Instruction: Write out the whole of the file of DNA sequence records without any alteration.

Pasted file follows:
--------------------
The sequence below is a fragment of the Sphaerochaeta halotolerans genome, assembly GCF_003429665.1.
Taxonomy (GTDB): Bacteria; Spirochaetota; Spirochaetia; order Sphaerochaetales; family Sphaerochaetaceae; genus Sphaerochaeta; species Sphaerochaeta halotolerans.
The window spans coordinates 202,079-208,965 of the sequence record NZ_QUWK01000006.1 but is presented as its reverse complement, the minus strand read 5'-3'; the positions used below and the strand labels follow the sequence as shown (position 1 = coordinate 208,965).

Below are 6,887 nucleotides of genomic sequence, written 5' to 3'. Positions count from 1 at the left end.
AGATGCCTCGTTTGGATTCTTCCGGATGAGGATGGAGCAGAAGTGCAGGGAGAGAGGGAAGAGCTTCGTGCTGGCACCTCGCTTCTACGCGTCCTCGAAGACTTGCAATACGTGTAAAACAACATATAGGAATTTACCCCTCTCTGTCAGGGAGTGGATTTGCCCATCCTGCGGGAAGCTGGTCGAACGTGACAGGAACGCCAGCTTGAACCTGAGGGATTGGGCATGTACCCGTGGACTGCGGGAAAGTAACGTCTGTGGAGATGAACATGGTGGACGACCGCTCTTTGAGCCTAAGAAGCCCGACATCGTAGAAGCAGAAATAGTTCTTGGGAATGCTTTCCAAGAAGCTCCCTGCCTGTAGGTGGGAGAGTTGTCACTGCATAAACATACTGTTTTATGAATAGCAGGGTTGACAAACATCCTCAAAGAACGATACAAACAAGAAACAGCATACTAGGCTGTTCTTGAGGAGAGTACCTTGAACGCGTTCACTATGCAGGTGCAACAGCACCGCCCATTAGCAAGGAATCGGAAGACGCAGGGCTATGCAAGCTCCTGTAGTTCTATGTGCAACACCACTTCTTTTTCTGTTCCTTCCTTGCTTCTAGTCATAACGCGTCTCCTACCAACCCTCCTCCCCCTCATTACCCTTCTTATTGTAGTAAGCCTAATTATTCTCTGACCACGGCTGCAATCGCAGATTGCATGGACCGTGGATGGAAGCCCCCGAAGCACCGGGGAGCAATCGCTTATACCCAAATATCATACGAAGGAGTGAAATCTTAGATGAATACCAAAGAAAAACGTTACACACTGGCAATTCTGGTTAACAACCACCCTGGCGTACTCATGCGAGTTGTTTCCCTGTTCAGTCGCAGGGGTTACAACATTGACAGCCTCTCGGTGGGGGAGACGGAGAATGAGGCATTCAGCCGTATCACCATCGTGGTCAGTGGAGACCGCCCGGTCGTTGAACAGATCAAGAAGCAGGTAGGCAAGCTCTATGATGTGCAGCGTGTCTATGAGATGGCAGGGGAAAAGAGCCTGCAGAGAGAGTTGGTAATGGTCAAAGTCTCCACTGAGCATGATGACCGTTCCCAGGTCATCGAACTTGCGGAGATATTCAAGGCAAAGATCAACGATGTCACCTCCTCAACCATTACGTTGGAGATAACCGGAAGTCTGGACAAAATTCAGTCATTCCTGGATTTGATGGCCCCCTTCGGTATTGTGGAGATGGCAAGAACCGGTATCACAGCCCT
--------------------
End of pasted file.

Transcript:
The sequence below is a fragment of the Sphaerochaeta halotolerans genome, assembly GCF_003429665.1.
Taxonomy (GTDB): Bacteria; Spirochaetota; Spirochaetia; order Sphaerochaetales; family Sphaerochaetaceae; genus Sphaerochaeta; species Sphaerochaeta halotolerans.
The window spans coordinates 202,079-208,965 of the sequence record NZ_QUWK01000006.1 but is presented as its reverse complement, the minus strand read 5'-3'; the positions used below and the strand labels follow the sequence as shown (position 1 = coordinate 208,965).

Below are 6,887 nucleotides of genomic sequence, written 5' to 3'. Positions count from 1 at the left end.
AGATGCCTCGTTTGGATTCTTCCGGATGAGGATGGAGCAGAAGTGCAGGGAGAGAGGGAAGAGCTTCGTGCTGGCACCTCGCTTCTACGCGTCCTCGAAGACTTGCAATACGTGTAAAACAACATATAGGAATTTACCCCTCTCTGTCAGGGAGTGGATTTGCCCATCCTGCGGGAAGCTGGTCGAACGTGACAGGAACGCCAGCTTGAACCTGAGGGATTGGGCATGTACCCGTGGACTGCGGGAAAGTAACGTCTGTGGAGATGAACATGGTGGACGACCGCTCTTTGAGCCTAAGAAGCCCGACATCGTAGAAGCAGAAATAGTTCTTGGGAATGCTTTCCAAGAAGCTCCCTGCCTGTAGGTGGGAGAGTTGTCACTGCATAAACATACTGTTTTATGAATAGCAGGGTTGACAAACATCCTCAAAGAACGATACAAACAAGAAACAGCATACTAGGCTGTTCTTGAGGAGAGTACCTTGAACGCGTTCACTATGCAGGTGCAACAGCACCGCCCATTAGCAAGGAATCGGAAGACGCAGGGCTATGCAAGCTCCTGTAGTTCTATGTGCAACACCACTTCTTTTTCTGTTCCTTCCTTGCTTCTAGTCATAACGCGTCTCCTACCAACCCTCCTCCCCCTCATTACCCTTCTTATTGTAGTAAGCCTAATTATTCTCTGACCACGGCTGCAATCGCAGATTGCATGGACCGTGGATGGAAGCCCCCGAAGCACCGGGGAGCAATCGCTTATACCCAAATATCATACGAAGGAGTGAAATCTTAGATGAATACCAAAGAAAAACGTTACACACTGGCAATTCTGGTTAACAACCACCCTGGCGTACTCATGCGAGTTGTTTCCCTGTTCAGTCGCAGGGGTTACAACATTGACAGCCTCTCGGTGGGGGAGACGGAGAATGAGGCATTCAGCCGTATCACCATCGTGGTCAGTGGAGACCGCCCGGTCGTTGAACAGATCAAGAAGCAGGTAGGCAAGCTCTATGATGTGCAGCGTGTCTATGAGATGGCAGGGGAAAAGAGCCTGCAGAGAGAGTTGGTAATGGTCAAAGTCTCCACTGAGCATGATGACCGTTCCCAGGTCATCGAACTTGCGGAGATATTCAAGGCAAAGATCAACGATGTCACCTCCTCAACCATTACGTTGGAGATAACCGGAAGTCTGGACAAAATTCAGTCATTCCTGGATTTGATGGCCCCCTTCGGTATTGTGGAGATGGCAAGAACCGGTATCACAGCCCT